Ash trees along the Potomac River flood plain near Washington, D.C., were studied to determine changes in wood anatomy related to flood damage, and anomalous growth was compared to flood records for April 15 to August 31, 1930-79. Collectively, anatomical evidence was detected for 33 of the 34 growing-season floods during the study period. Evidence of 12 floods prior to 1930 was also noted, including catastrophic ones in 1889 and 1924. Trees damaged after the transition from earlywood to latewood growth typically formed ' flood rings ' of enlarged vessels within the latewood zone. Trees damaged near the beginning of the growth year developed flood rings within, or contiguous with, the earlywood. Both patterns are assumed to have developed when flood-damaged trees produced a second crop of leaves. Trees damaged by high-magnitude floods developed well formed flood rings along the entire height and around the entire circumference of the stem. Small floods were generally associated wtih diffuse or discontinuous anomalies restricted to stem apices. Frequency of flood rings was positively related to flood magnitude, and time of flood generation during the tree-growth season was estimated from the radial position of anomalous growth relative to annual ring width. Reconstructing tree heights in a year of flood-ring formation gives a minimum stage estimate along local stream reaches. Some trees provided evidence of numerous floods. Those with the greatest number of flood rings grew on frequently flooded surfaces subject to flood-flow velocities of at least 1 m/s, and more typically greater than 2 m/s. Tree size, more than age, was related to flood-ring formation. Trees kept small by frequent flood damage had more flood rings than taller trees of comparable age. (USGS)

  2. CLIMATIC SIGNALS FROM INTRA-ANNUAL DENSITY FLUCTUATION FREQUENCY IN MEDITERRANEAN PINES AT A REGIONAL SCALE

    Directory of Open Access Journals (Sweden)

    Enrica eZalloni

    2016-05-01

    Full Text Available Tree rings provide information about the climatic conditions during the growing season by recording them in different anatomical features, such as Intra-Annual Density Fluctuations (IADFs. IADFs are intra-annual changes of wood density appearing as latewood-like cells within earlywood, or earlywood-like cells within latewood. The occurrence of IADFs is dependent on the age and size of the tree, and it is triggered by climatic drivers. The variations of IADF frequency of different species and their dependence on climate across a wide geographical range have still to be explored. The objective of this study is to investigate the effect of age, tree-ring width and climate on IADF formation and frequency at a regional scale across the Mediterranean Basin in Pinus halepensis Mill., Pinus pinaster Ait. and Pinus pinea L. The analyzed tree-ring network was composed of P. pinea trees growing at 11 sites (2 in Italy, 4 in Spain and 4 in Portugal, P. pinaster from 19 sites (2 in Italy, 13 in Spain and 4 in Portugal, and P. halepensis from 38 sites in Spain. The correlations between IADF frequency and monthly minimum, mean and maximum temperatures, as well as between IADF frequency and total precipitation, were analyzed. A significant negative relationship between IADF frequency and tree-ring age was found for the three Mediterranean pines. Moreover, IADFs were more frequent in wider rings than in narrower ones, although the widest rings showed a reduced IADF frequency. Wet conditions during late summer/early autumn triggered the formation of IADFs in the three species. Our results suggest the existence of a common climatic driver for the formation of IADFs in Mediterranean pines, highlighting the potential use of IADF frequency as a proxy for climate reconstructions with geographical resolution.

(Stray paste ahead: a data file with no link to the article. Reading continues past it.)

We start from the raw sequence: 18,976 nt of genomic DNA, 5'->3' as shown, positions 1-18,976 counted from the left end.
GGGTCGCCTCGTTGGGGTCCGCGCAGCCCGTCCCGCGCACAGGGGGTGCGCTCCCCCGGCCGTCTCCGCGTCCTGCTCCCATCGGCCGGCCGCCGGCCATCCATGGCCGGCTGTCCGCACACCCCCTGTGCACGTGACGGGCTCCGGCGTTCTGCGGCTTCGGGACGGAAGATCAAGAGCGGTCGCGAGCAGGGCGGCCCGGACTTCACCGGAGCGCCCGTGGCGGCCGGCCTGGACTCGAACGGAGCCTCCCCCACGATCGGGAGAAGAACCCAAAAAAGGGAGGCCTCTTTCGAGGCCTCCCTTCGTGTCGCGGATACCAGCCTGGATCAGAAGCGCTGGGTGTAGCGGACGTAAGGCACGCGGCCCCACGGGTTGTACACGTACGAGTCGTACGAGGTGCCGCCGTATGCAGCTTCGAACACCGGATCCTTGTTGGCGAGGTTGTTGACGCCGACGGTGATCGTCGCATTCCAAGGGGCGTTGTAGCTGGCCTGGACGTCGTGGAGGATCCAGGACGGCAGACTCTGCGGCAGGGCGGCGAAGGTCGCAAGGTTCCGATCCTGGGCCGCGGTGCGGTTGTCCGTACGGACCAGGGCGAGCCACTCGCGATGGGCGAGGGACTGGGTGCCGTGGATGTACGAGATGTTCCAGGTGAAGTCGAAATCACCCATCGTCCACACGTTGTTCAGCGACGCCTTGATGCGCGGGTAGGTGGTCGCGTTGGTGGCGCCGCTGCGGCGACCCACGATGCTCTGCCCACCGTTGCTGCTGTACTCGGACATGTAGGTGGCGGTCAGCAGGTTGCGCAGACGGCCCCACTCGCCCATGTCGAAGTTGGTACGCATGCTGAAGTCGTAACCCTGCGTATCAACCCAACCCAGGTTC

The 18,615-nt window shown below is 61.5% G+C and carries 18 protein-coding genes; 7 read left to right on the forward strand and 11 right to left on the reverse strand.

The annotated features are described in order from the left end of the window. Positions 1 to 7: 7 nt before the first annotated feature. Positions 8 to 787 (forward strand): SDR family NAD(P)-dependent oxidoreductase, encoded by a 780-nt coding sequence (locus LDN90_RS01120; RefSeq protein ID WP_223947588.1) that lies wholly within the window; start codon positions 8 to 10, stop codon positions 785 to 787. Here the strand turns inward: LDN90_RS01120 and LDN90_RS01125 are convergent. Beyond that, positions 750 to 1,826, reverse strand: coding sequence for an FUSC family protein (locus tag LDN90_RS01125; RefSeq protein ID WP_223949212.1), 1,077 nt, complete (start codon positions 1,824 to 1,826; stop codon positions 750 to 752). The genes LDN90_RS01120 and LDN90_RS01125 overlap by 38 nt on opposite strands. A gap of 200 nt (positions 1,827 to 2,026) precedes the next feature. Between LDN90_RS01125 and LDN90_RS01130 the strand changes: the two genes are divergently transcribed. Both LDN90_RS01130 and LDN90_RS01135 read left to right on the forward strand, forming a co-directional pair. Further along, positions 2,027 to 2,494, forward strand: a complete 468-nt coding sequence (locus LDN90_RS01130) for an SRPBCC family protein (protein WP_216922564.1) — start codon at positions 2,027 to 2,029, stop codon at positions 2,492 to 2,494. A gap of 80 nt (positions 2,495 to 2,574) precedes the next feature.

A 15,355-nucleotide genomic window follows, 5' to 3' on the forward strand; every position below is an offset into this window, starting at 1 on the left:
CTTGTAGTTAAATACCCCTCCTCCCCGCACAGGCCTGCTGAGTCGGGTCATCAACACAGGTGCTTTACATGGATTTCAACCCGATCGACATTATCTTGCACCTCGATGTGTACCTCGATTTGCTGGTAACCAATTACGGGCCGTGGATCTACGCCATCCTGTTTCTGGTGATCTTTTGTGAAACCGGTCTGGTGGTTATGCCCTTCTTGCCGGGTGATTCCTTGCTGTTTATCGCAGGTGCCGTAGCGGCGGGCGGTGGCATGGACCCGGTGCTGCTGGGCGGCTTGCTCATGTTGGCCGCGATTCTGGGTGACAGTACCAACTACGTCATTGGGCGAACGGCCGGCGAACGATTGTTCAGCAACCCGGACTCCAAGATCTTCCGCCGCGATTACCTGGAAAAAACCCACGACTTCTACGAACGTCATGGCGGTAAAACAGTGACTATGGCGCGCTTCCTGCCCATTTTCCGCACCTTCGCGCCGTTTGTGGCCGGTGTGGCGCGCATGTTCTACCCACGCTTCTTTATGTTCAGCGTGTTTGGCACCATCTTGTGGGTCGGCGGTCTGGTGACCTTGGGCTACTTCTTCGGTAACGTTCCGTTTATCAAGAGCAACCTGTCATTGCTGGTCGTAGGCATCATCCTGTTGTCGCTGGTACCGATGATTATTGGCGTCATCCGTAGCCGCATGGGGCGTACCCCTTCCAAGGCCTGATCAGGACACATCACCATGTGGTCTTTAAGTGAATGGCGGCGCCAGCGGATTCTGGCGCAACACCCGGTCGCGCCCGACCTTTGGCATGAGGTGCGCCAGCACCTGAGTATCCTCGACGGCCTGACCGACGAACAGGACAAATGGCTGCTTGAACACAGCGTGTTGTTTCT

3. Seasonal distribution of processes responsible for radial diameter and wall thickness of Scots pine tracheids

    Directory of Open Access Journals (Sweden)

    G. F. Antonova

    2015-04-01